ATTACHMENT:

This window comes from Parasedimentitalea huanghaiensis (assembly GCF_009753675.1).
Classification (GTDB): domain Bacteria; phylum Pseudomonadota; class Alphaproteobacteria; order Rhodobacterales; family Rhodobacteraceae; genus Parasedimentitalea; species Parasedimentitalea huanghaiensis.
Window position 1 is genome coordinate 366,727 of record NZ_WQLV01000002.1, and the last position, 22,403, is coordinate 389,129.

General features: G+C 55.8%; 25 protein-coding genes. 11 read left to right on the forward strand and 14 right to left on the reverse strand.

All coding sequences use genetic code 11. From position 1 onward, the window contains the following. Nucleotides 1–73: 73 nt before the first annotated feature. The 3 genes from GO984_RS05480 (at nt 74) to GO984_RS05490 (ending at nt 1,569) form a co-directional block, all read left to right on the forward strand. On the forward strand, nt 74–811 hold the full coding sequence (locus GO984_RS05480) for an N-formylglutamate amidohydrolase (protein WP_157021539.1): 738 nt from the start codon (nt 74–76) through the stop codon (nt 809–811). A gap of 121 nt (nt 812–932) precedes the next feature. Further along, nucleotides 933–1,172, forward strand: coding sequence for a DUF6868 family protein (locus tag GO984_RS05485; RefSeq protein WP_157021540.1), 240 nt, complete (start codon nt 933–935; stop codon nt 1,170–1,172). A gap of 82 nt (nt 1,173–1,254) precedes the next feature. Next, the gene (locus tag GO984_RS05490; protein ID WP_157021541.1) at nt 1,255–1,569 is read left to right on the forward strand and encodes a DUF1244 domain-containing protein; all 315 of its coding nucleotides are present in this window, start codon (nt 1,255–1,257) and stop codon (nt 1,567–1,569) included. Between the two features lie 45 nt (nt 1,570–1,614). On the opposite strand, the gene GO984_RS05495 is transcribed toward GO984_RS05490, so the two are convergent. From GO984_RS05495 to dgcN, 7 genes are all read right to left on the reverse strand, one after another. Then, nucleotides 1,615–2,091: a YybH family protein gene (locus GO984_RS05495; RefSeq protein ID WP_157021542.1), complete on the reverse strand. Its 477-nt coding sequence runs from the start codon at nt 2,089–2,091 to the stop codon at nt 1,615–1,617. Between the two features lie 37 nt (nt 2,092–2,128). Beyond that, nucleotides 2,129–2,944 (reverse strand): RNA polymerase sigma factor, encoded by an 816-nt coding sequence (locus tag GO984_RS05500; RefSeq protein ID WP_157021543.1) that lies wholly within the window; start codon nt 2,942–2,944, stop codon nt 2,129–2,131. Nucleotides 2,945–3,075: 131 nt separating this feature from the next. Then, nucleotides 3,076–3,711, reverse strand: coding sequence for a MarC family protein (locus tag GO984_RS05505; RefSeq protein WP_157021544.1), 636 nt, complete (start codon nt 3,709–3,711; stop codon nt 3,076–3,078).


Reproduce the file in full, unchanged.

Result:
This window comes from Parasedimentitalea huanghaiensis (assembly GCF_009753675.1).
Classification (GTDB): domain Bacteria; phylum Pseudomonadota; class Alphaproteobacteria; order Rhodobacterales; family Rhodobacteraceae; genus Parasedimentitalea; species Parasedimentitalea huanghaiensis.
Window position 1 is genome coordinate 366,727 of record NZ_WQLV01000002.1, and the last position, 22,403, is coordinate 389,129.

General features: G+C 55.8%; 25 protein-coding genes. 11 read left to right on the forward strand and 14 right to left on the reverse strand.

All coding sequences use genetic code 11. From position 1 onward, the window contains the following. Nucleotides 1–73: 73 nt before the first annotated feature. The 3 genes from GO984_RS05480 (at nt 74) to GO984_RS05490 (ending at nt 1,569) form a co-directional block, all read left to right on the forward strand. On the forward strand, nt 74–811 hold the full coding sequence (locus GO984_RS05480) for an N-formylglutamate amidohydrolase (protein WP_157021539.1): 738 nt from the start codon (nt 74–76) through the stop codon (nt 809–811). A gap of 121 nt (nt 812–932) precedes the next feature. Further along, nucleotides 933–1,172, forward strand: coding sequence for a DUF6868 family protein (locus tag GO984_RS05485; RefSeq protein WP_157021540.1), 240 nt, complete (start codon nt 933–935; stop codon nt 1,170–1,172). A gap of 82 nt (nt 1,173–1,254) precedes the next feature. Next, the gene (locus tag GO984_RS05490; protein ID WP_157021541.1) at nt 1,255–1,569 is read left to right on the forward strand and encodes a DUF1244 domain-containing protein; all 315 of its coding nucleotides are present in this window, start codon (nt 1,255–1,257) and stop codon (nt 1,567–1,569) included. Between the two features lie 45 nt (nt 1,570–1,614). On the opposite strand, the gene GO984_RS05495 is transcribed toward GO984_RS05490, so the two are convergent. From GO984_RS05495 to dgcN, 7 genes are all read right to left on the reverse strand, one after another. Then, nucleotides 1,615–2,091: a YybH family protein gene (locus GO984_RS05495; RefSeq protein ID WP_157021542.1), complete on the reverse strand. Its 477-nt coding sequence runs from the start codon at nt 2,089–2,091 to the stop codon at nt 1,615–1,617. Between the two features lie 37 nt (nt 2,092–2,128). Beyond that, nucleotides 2,129–2,944 (reverse strand): RNA polymerase sigma factor, encoded by an 816-nt coding sequence (locus tag GO984_RS05500; RefSeq protein ID WP_157021543.1) that lies wholly within the window; start codon nt 2,942–2,944, stop codon nt 2,129–2,131. Nucleotides 2,945–3,075: 131 nt separating this feature from the next. Then, nucleotides 3,076–3,711, reverse strand: coding sequence for a MarC family protein (locus tag GO984_RS05505; RefSeq protein WP_157021544.1), 636 nt, complete (start codon nt 3,709–3,711; stop codon nt 3,076–3,078).